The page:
[QUOTE=johne53;1292735]Hmmm… no matter what I type in the Renderer column, I just see an error message saying:- Warning: mysql_fetch_row() expects parameter 1 to be resource, Boolean
[/quote]
Try a different browser. Firefox works.

#13

Aha, I found it… the trick is to type in the required text - but NOT to type a carriage return at the end!

BTW guys, something occurred to me this morning. Suppose I ran our application from a Windows Command Prompt. Would OpenGL print out any kind of error message if it fails to use hardware acceleration for some reason?

#14

No, not necessarily.

One good option is to print out GL_VENDOR, GL_RENDERER, and GL_VERSION to see if you end up getting “Microsoft Corporation”, “GDI Generic”, and … If you do, you should probably just refuse to use OpenGL on that machine because the user hasn’t installed graphics drivers on it properly.

#15

But I’ve installed the latest driver from NVidia (and yet I’m still seeing very poor OpenGL performance).

I wonder if OpenGL generates a log file that I could examine? (or maybe there’s an app that’ll do this…?)

#16

Badly behaved applications can end up forcing use of the Microsoft software driver, even if the GPU graphics drivers are installed properly.

Some applications may actually force use of the wrong libraries as well by including them in application directories. I would look to make sure there are no OpenGL libraries lying around in the app directories.

I wonder if OpenGL generates a log file that I could examine? (or maybe there’s an app that’ll do this…?)

OpenGL itself is an API defined in a spec, and so can’t itself generate a log file. Some graphics drivers and/or apps might however. You could make your application write a log for instance. After creating a GL context, consider printing the string variables associated with those tokens I mentioned.

On this PC, are you seeing poor performance in general with some common OpenGL applications (e.g. games), or with plugins using your application in particular? What common applications have you tried?

#17

Hi Dark Photon. Our product is a digital audio workstation (DAW) which doesn’t use OpenGL itself. Like most DAW’s though, it allows users to load 3rd-party plugins. These are DLL’s (almost always closed source) which offer various audio effects - such as reverb / chorus / EQ and so on. Users have been complaining that some plugins (admittedly a minority) are producing a huge increase in CPU usage when launched.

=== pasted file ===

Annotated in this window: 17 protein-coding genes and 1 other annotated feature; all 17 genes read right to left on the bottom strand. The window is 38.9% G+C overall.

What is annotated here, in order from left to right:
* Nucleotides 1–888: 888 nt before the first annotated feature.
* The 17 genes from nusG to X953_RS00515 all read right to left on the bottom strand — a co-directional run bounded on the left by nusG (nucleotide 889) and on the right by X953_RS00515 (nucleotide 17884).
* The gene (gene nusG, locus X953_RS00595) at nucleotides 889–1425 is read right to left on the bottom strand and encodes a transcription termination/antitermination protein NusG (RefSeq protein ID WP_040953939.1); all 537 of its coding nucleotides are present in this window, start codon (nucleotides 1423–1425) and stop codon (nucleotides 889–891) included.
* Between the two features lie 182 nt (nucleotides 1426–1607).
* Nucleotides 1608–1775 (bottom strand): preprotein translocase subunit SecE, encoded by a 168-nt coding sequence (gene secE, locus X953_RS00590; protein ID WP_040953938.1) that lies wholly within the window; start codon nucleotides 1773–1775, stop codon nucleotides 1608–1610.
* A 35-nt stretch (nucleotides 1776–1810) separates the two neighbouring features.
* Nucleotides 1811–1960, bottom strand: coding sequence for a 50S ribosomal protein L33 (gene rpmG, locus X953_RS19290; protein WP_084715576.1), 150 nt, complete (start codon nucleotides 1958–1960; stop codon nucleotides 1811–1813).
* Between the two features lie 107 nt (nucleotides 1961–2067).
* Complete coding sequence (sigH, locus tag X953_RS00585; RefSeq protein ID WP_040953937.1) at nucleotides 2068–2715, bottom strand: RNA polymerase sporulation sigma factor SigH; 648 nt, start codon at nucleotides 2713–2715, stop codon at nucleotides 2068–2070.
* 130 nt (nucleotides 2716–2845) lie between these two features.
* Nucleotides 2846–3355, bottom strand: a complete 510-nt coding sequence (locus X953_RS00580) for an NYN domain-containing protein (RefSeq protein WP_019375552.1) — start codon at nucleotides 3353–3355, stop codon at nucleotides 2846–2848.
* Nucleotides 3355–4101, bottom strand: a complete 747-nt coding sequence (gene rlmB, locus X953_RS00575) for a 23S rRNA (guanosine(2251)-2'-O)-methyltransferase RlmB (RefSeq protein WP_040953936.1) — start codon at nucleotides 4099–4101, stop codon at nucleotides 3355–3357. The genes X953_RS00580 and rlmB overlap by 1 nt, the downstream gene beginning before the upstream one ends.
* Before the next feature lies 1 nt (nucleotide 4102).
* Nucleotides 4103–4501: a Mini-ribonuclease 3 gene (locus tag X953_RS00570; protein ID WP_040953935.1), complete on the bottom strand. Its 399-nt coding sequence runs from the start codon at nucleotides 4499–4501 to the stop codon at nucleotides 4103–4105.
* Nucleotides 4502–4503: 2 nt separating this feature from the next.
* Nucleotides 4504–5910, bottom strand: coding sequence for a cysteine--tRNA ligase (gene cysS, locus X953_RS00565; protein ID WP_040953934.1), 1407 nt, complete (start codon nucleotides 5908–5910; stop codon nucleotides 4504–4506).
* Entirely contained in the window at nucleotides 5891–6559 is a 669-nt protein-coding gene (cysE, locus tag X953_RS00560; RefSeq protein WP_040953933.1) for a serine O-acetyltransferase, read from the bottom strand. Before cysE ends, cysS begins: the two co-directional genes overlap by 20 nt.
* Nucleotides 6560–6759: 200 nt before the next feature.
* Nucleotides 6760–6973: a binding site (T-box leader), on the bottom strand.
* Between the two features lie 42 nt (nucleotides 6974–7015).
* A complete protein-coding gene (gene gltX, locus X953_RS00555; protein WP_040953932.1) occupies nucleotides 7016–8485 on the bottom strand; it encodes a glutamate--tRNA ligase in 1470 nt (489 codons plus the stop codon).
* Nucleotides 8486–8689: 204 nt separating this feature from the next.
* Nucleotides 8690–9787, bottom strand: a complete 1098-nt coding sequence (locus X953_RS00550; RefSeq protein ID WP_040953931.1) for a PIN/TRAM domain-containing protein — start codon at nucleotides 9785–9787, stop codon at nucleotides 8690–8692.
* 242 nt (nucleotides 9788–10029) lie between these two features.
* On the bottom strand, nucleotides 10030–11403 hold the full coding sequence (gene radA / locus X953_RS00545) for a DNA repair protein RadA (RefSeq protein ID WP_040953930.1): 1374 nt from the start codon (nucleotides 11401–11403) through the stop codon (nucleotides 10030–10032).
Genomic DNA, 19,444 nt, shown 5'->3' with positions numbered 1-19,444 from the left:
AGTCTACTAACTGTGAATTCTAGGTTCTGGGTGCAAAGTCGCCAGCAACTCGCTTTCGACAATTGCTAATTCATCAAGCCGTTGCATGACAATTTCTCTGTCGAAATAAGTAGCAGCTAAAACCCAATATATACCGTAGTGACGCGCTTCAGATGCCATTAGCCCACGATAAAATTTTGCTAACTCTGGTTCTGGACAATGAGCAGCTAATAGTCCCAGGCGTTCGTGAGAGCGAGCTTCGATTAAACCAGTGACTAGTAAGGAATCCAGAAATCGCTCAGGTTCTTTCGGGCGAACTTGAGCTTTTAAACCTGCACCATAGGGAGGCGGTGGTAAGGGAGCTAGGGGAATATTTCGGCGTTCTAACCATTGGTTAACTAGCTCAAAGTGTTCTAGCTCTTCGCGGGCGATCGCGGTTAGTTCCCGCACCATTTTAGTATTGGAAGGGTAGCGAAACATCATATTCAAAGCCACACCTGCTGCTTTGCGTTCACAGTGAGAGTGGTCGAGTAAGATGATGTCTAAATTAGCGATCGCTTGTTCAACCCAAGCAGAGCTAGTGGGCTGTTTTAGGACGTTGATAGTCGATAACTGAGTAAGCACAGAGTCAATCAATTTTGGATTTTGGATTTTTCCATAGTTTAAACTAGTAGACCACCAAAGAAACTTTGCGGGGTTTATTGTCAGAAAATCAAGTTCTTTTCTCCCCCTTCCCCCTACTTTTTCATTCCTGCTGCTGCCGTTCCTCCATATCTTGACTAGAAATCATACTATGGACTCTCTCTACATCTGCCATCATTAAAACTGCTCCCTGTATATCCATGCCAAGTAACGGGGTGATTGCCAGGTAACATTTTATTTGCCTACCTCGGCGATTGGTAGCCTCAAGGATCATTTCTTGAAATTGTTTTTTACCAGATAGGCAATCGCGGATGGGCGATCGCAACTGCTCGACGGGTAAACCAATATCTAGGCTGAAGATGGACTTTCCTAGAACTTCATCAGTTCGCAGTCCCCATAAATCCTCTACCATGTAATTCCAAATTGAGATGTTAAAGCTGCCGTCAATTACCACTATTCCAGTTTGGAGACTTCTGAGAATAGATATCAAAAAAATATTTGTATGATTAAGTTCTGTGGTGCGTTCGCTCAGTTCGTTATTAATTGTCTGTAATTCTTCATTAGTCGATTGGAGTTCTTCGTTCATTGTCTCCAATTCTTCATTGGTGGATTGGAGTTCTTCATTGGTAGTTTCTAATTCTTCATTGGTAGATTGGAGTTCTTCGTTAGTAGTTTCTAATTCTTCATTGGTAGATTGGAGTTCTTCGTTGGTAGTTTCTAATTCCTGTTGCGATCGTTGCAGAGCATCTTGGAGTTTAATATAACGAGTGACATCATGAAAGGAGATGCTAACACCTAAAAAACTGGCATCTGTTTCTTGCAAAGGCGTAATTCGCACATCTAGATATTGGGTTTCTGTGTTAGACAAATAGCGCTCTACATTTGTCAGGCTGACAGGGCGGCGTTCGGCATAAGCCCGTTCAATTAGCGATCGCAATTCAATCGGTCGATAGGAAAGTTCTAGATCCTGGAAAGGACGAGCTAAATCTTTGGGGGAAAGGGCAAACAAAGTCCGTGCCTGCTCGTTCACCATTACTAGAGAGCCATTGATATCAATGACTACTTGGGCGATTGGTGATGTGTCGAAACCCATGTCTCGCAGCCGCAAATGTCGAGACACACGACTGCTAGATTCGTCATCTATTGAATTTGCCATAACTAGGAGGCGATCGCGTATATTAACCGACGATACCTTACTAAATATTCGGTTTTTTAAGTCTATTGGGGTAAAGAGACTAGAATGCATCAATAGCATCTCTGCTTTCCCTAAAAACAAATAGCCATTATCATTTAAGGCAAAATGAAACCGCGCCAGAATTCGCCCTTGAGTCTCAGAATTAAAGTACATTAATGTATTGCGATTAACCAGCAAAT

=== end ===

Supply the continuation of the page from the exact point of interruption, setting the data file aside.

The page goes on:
After some investigation I realised that it’s not the plugins themselves which overload the CPU - it’s their GUI window. Whenever their GUI window is visible, CPU loading shoots up and then returns to normal again if we close the GUI window (but leave the plugin running). The plugins come from different manufacturers but after further investigation I’ve realised they do have something in common… the plugins which exhibit this behaviour invariably use OpenGL.

My suspicion is that OpenGL sometimes isn’t making use of hardware acceleration for some reason - but we don’t have access to the plugin code, so I’d been hoping there might be some OpenGL utility (or a log file or whatever) which I could use to check this. Ultimately though, I guess we’ll just have to tell users to avoid those particular plugins. Thanks for everyone’s help with this

#18

One more question… I’ve found a range of audio plugins called Blue Cat which use OpenGL but which don’t seem to suffer from the high CPU usage :smiley:

I guess there’s a possibility they’re just designed better but maybe these ones are using hardware acceleration when the others aren’t. This brought something else to mind… What decides whether or not an OpenGL app can use hardware acceleration? Does the OpenGL driver handle this invisibly? Or does the app need to ‘request’ hardware acceleration somehow?

#19

See this post by Detlef Roettger (NVidia):

Re: Where OpenGL 2.1 located in the driver package

From what I understand, it is Microsoft’s DLL that determines if and when to load a specific ICD graphics driver for a GPU.

I do know that when the app does things like choose pixel formats for the DC used to create a GL context that are not supported by the GPU’s ICD, it will cause a fallback to Microsoft’s software OpenGL 1.1 implementation. So there is apparently some logic within Microsoft’s OpenGL library and handshaking with the ICD which determines whether the ICD can support the application’s request.

Where I’ve personally hit this before is with rogue code that requests a 32-bit depth buffer in the pixel format set on the DC used to create a GL context to be associated with an on-screen window. On Win7 with NVidia GL drivers installed, this will force a fallback to Microsoft’s software OpenGL 1.1 implementation rather than use of NVidia’s GL driver.

#20

That’s a great explanation from Detlef and many thanks to Dark Photon for finding it.